Archive for James May
Top Gear may be one of the most popular programmes on the BBC but, it appears, this has not stopped it breaching the channel’s editorial guidelines on numerous occasions. According to the BBC’s guidelines, its programmes must be of ”the highest standards of due accuracy and impartiality and strive to avoid knowingly and materially misleading our audiences.” The most recent example of Top Gear’s breach of these guidelines was revealed by Nissan, whose new electric LEAF was being tested by the programme’s Jeremy Clarkson and James May. In the programme, the two drove the car to Cleethorpes in Lincolnshire, 60 miles away from the Top Gear studio. The car unexpectedly ran out of battery and had to be pushed by the time it got to Lincoln. Fortunately for Nissan, the car had a monitoring device in it that transmits data on the state of the battery. This discovered that although Nissan delivered the car to Top Gear fully charged, the programme’s producers ran the battery down so that by the time Messrs Clarkson and May set off, the LEAF was only 40% charged. Furthermore, the car dashboard would’ve told the duo how far they could have travelled on that charge and so the ‘unexpectedness’ of the breakdown shouldn’t have been particularly significant. And on top of all this, in order to stage this ‘unexpected’ breakdown, the car was driven in ‘loops’ for 10 miles until it ran out of battery. When confronted by this revelation, Mr Clarkson said, ”That’s how TV works.” Top Gear is also being sued by electric sports car manufacturer Tesla, after the programme claimed, among other things, that the Tesla Roadster’s true range on a full-charge of battery was only 55 miles, rather than the 211 the company claimed.
www.yahoo.com 30th March 2011
Quoted from source:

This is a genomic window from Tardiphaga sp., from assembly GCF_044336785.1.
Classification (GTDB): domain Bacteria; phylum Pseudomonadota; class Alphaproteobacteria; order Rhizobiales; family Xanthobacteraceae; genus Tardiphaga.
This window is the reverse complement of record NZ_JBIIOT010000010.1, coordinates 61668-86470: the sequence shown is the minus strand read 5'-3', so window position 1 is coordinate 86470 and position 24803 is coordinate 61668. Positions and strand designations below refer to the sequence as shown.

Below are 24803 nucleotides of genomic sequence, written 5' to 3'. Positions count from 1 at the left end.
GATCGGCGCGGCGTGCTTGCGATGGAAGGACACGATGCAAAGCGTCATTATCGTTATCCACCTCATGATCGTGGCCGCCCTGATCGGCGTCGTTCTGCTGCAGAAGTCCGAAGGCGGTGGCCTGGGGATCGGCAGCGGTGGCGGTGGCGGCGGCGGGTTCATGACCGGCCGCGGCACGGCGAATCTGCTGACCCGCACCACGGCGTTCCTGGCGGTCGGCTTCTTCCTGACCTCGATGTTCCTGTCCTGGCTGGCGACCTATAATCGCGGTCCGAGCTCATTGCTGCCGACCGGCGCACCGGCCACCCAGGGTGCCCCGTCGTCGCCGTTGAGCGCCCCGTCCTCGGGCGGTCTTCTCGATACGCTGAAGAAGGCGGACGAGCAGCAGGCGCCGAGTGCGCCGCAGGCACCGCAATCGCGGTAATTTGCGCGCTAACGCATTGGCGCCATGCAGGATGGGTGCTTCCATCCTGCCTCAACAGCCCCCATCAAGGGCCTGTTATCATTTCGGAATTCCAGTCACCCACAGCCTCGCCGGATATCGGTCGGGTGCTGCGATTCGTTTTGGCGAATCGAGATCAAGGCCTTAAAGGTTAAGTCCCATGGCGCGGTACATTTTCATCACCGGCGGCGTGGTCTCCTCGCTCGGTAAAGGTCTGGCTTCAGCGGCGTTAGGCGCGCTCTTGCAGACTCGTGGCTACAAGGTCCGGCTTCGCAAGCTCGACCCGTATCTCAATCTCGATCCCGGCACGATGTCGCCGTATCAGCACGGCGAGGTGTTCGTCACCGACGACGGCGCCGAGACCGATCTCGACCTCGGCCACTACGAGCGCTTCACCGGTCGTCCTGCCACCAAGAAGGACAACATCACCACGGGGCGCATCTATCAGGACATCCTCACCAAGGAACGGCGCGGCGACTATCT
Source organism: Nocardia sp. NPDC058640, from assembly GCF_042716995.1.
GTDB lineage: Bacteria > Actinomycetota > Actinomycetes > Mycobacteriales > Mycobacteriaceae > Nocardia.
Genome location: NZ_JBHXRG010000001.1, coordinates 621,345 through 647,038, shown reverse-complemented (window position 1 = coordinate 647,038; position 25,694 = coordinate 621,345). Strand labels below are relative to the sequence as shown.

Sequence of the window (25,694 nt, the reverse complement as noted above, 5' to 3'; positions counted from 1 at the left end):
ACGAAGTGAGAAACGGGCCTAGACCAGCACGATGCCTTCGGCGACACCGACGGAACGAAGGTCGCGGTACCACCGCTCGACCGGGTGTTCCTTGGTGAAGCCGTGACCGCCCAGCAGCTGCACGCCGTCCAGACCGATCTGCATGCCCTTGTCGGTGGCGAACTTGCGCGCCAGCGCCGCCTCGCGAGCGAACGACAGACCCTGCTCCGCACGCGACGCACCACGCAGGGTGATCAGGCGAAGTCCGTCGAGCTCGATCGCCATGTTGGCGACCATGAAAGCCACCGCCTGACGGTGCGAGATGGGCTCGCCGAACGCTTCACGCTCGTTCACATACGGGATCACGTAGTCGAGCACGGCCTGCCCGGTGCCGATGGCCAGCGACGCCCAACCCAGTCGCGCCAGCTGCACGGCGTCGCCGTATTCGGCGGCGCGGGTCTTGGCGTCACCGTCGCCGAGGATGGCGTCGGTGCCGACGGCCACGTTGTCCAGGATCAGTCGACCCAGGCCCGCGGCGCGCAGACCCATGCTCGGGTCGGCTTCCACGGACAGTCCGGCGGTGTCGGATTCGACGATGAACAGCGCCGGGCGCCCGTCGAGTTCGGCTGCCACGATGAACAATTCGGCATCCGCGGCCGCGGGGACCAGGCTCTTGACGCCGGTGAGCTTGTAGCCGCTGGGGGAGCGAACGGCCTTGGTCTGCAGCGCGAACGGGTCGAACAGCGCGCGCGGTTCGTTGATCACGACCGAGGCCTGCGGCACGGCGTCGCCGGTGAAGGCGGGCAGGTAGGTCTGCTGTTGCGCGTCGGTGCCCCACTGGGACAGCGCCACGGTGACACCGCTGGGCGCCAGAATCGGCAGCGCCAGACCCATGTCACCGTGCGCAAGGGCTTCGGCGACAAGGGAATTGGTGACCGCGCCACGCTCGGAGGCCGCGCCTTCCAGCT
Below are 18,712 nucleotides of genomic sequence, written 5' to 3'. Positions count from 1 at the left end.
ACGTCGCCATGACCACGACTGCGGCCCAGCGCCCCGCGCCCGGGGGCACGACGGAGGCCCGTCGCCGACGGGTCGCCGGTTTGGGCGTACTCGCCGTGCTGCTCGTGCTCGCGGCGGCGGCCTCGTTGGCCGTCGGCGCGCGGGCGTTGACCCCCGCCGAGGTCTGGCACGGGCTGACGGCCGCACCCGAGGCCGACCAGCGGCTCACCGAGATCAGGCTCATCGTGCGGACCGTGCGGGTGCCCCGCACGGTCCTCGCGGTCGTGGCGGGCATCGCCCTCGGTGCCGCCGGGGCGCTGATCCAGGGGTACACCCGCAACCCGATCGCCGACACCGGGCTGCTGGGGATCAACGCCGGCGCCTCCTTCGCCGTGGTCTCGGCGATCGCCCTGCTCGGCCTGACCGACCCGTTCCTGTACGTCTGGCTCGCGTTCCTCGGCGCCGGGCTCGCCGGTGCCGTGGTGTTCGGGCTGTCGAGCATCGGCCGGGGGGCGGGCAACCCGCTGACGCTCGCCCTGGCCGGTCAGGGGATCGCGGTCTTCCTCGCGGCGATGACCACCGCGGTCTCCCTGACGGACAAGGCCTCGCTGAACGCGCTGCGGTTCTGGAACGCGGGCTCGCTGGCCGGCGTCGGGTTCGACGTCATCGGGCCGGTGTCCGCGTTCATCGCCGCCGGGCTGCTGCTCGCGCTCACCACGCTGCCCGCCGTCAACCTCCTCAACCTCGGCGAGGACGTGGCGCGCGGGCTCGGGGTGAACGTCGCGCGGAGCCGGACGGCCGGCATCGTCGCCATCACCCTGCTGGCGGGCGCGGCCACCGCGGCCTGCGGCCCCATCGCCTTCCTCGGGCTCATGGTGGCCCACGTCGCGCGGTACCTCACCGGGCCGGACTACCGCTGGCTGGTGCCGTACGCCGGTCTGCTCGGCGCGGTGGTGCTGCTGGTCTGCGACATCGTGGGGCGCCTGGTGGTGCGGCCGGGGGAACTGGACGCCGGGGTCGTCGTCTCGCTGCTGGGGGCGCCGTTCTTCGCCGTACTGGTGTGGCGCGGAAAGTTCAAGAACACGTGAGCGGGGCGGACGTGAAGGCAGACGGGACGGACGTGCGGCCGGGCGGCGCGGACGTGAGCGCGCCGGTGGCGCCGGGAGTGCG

‘Top Gear’ is in hot water again, with the headline-grabbing show now being sued by supercar company Tesla for defamation. Back in 2008 ‘Top Gear’ broadcast a race between the petrol-powered Lotus Elise S and the electric Tesla Roadster. During the test Jeremy Clarkson said the Tesla ran out of power after 55 miles, compared to the 211 miles claimed by the manufacturer. The episode featured footage of the Roadster having to be pushed back into the garage, with Clarkson telling viewers: “It’s just a shame that in the real world it doesn’t seem to work.” Tesla complained about the show at the time, with the BBC admitting some of the footage was shot to show what could happen. Tesla was placated… until this week. The Californian company said that they had to act, as the episode is still being repeated, available on DVD and streaming on Netflix in the US. They said: “[The show] intentionally and/or recklessly, grossly misled potential purchasers of the Roadsters… Its reputation has been severely damaged.” A Tesla spokesman told the Daily Mail: “The BBC’s conduct has given us no choice but to sue them and clear up their lies.” Tesla Motors Inc issued a writ at the High Court claiming defamation and malicious falsehood. They said the Roadster had been certified under a European Union regulation for measuring electric vehicle range at 211 miles. Top Gear’s allegations that the brakes had also broken were false, they claimed.’